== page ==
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Welcome to the December 9, 2015 edition of ACM TechNews, providing timely information for IT professionals three times a week.

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HEADLINES AT A GLANCE


NASA, Google Unveil a Quantum Computing Leap
IDG News Service (12/08/15) Martyn Williams

Engineers at the U.S. National Aeronautics and Space Administration (NASA) and Google on Tuesday announced a breakthrough test using NASA's D-Wave 2X quantum computer to solve an optimization problem 100 million times faster than a conventional computer with a single core processor. Such optimization tasks are common in both space missions and air traffic control modeling, and the D-Wave's challenge had almost 1,000 variables to factor in. Google's Hartmut Neven reports the D-Wave accomplished in one second what a conventional single-core system would spend 10,000 years doing. "NASA has a wide variety of applications that cannot be optimally solved on traditional supercomputers in a realistic time frame due to their exponential complexity, so systems that use quantum effects...provide an opportunity to solve such problems," says NASA's Rupak Biswas. Although the experiment's result is a major boost for D-Wave Systems and its technology, the milestone comes with some caveats. The D-Wave machine was specifically engineered for the optimization problem it conducted, and it is based on 1,097 quantum bits (qubits), up from the first-generation system's 512 qubits.


As Aging Population Grows, So Do Robotic Health Aides
The New York Times (12/04/15) John Markoff

Roboticists and doctors anticipate the coming years will see the deployment of new innovations in computerized, robotic, and Internet-connected technologies to help aging adults stay independent longer. For example, the U.S. National Science Foundation is funding work by University of Illinois roboticist Naira Hovakimyan to develop drones capable of performing simple household chores as assistive devices for seniors. Wearable devices, smart walkers, room and home sensors, and virtual and robotic companions are some of the advances derived from robotics and artificial intelligence expected to become commercially available in the next decade. Another example from former Microsoft executive Tandy Trower is a rolling robot designed to monitor its human companion's health and assist with tasks such as keeping track of medication. Japan and Europe appear to be ahead of the U.S. in their development of technological aides for an expanding senior populace, partly because their governments are "more attuned to the potential of technology" for this demographic, says Oregon Health & Science University's Jeffrey A. Kaye. For example, Intel and China are working on a project to map behavior patterns for caregivers using machine-learning methods. Another key issue is whether such assistive technologies can help prevent or retard dementia and other physical and cognitive declines associated with aging.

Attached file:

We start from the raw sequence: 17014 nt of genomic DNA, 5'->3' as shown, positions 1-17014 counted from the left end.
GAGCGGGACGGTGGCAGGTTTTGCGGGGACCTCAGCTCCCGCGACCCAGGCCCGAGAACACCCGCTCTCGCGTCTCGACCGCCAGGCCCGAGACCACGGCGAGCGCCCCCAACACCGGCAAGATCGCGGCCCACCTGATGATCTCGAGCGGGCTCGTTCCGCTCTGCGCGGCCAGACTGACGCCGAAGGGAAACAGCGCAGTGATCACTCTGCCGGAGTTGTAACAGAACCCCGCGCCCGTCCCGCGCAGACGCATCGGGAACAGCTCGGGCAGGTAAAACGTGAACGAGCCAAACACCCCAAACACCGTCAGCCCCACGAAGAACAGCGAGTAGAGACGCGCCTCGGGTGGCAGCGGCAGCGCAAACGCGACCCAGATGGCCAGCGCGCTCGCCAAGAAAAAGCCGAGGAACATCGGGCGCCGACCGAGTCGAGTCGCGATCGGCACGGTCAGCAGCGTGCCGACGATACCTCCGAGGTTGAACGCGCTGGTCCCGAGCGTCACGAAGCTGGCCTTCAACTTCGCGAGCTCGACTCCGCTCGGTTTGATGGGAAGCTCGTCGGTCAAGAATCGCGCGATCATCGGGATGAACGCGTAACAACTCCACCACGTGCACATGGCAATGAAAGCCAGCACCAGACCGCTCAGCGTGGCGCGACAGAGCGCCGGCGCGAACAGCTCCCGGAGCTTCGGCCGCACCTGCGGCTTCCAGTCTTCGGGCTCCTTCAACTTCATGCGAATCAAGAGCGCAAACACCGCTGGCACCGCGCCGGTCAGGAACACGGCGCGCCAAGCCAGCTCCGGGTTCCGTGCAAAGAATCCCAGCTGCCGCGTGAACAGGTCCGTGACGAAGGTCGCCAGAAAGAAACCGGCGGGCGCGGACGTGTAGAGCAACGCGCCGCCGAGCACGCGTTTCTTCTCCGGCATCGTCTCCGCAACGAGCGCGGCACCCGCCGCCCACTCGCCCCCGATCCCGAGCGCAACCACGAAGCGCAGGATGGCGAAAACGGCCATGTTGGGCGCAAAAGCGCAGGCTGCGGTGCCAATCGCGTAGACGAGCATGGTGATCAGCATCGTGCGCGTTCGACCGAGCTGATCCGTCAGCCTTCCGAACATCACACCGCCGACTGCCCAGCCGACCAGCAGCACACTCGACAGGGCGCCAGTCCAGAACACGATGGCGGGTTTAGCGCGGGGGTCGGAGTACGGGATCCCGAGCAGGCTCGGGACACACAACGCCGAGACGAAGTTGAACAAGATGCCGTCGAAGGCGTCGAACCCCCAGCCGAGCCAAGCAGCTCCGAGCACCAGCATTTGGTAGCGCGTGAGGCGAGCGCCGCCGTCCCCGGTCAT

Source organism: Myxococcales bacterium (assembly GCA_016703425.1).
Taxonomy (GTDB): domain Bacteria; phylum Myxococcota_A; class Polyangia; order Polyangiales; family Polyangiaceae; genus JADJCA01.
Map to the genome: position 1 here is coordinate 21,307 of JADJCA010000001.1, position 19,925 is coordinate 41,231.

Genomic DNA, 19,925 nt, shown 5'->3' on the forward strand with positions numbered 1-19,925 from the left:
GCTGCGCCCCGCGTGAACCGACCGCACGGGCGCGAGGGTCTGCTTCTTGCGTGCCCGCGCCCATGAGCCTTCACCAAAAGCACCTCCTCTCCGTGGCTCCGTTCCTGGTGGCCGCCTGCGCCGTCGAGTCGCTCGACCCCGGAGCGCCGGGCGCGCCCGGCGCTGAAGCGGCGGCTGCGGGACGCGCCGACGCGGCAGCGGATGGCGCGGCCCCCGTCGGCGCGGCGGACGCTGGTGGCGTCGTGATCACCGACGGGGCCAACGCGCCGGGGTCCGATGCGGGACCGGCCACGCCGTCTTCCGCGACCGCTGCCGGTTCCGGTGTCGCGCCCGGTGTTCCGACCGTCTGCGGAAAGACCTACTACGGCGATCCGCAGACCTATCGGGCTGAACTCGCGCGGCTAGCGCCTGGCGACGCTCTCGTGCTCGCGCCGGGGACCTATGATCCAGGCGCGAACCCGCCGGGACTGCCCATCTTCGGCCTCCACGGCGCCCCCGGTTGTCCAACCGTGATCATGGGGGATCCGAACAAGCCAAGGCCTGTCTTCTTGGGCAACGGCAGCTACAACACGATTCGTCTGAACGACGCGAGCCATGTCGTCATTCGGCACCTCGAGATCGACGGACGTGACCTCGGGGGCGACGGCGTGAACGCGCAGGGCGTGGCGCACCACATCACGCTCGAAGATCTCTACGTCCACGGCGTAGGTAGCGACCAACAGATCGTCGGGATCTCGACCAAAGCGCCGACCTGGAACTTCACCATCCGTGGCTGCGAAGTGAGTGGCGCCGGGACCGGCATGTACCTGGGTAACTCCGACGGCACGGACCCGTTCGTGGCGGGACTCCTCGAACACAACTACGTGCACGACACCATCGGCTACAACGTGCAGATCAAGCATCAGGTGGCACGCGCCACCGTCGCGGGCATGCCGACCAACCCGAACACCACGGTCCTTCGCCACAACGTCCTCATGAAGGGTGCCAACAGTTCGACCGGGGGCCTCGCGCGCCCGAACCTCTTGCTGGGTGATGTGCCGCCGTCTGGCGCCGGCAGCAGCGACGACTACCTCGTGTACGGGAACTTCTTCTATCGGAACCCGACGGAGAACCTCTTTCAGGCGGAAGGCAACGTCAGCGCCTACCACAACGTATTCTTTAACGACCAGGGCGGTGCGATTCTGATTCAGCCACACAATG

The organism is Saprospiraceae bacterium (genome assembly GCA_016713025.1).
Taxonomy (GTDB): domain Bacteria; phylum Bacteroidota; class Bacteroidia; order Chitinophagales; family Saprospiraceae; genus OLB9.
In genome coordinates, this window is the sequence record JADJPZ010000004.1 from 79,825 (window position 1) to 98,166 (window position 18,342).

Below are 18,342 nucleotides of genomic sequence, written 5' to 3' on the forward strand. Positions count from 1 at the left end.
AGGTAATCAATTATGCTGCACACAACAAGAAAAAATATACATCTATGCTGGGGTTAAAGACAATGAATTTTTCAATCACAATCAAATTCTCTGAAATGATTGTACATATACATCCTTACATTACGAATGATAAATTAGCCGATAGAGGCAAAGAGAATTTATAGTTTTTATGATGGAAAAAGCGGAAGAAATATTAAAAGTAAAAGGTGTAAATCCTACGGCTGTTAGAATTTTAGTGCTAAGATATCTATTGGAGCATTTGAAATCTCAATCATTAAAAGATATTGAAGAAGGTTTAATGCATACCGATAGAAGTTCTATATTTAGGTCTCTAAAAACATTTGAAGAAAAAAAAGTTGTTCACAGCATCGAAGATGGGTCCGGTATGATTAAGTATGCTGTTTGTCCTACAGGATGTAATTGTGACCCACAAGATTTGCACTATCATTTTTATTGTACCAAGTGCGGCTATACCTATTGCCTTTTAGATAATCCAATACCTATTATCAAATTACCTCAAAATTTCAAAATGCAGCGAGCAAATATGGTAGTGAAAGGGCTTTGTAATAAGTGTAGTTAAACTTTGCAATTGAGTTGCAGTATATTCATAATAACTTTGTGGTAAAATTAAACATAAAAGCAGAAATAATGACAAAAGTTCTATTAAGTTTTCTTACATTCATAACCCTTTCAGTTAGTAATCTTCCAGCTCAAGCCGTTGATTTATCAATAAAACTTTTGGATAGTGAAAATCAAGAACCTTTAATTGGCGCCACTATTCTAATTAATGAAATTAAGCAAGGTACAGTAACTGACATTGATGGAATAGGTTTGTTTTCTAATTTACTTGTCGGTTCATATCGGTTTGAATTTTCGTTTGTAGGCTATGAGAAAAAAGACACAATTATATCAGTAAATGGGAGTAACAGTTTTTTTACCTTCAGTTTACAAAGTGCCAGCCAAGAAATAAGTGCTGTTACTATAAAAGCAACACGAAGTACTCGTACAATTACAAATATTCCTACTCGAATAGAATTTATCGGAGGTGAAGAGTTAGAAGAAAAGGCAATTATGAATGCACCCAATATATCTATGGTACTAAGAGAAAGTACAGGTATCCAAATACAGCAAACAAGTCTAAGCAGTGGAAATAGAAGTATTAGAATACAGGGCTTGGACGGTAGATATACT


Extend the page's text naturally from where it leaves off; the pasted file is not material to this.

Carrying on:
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Want a Computer That Never Crashes? Don't Let Bugs Freak It Out
New Scientist (12/02/15)

Developers' perception of software bugs must shift from something that must be found and removed at all costs to an unavoidable fact of life. Researchers think this could encourage the creation of computers that are more resilient to malfunctions to the point where crashes become a thing of the past. "The idea here is immortal software," says the Massachusetts Institute of Technology's Martin Rinard. More and more scientists are refocusing from bug removal to bug effect elimination, and Rinard has developed a method called failure-oblivious computing to avoid program crashes at all costs. His team's study of numerous bugs discovered programs can normally recover if they can circumvent a single obstacle. "More often than not, the program will take a little bit of a hit, right itself, and then keep going," Rinard says. Another potential solution is to introduce some randomness into coding so software will be less crash-prone. The University of Massachusetts Amherst's Emery Berger is exploring this solution via his DieHard system, which responds to previous bug encounters by randomly selecting a slightly different way of running the software that will often evade the bug.


IBM Tapped by U.S. Intelligence Agency to Grow Complex Quantum Computing Technology
Network World (12/08/15) Michael Cooeny

IBM on Tuesday was awarded a multi-year grant from the U.S. Office of the Director of National Intelligence's Intelligence Advanced Research Projects Activity (IARPA) to develop technologies that could serve as components of a universal quantum computer. The grant is part of IARPA's Logical Qubits (LogiQ) program, which seeks to overcome the limitations of quantum systems by building what it calls a logical quantum bit (qubit) out of several imperfect physical qubits. According to IARPA, the performance of current multi-qubit systems is inferior to that of individual qubits; this is in part because qubits are sensitive to system noise and environmental interference, among several other factors. IARPA hopes building a logical qubit will help quantum computers overcome these difficulties. IBM will continue its development of quantum computers focusing on superconducting qubits, which it says will be foundational to more complex quantum computing systems in the future. "Investments and collaboration by government, industry, and academia such as this IARPA program are necessary to help overcome some of the challenges towards building a universal quantum computer," says IBM Research's Arvind Krishna.


Chinese Researchers Unveil Brain Powered Car
Reuters (12/07/15)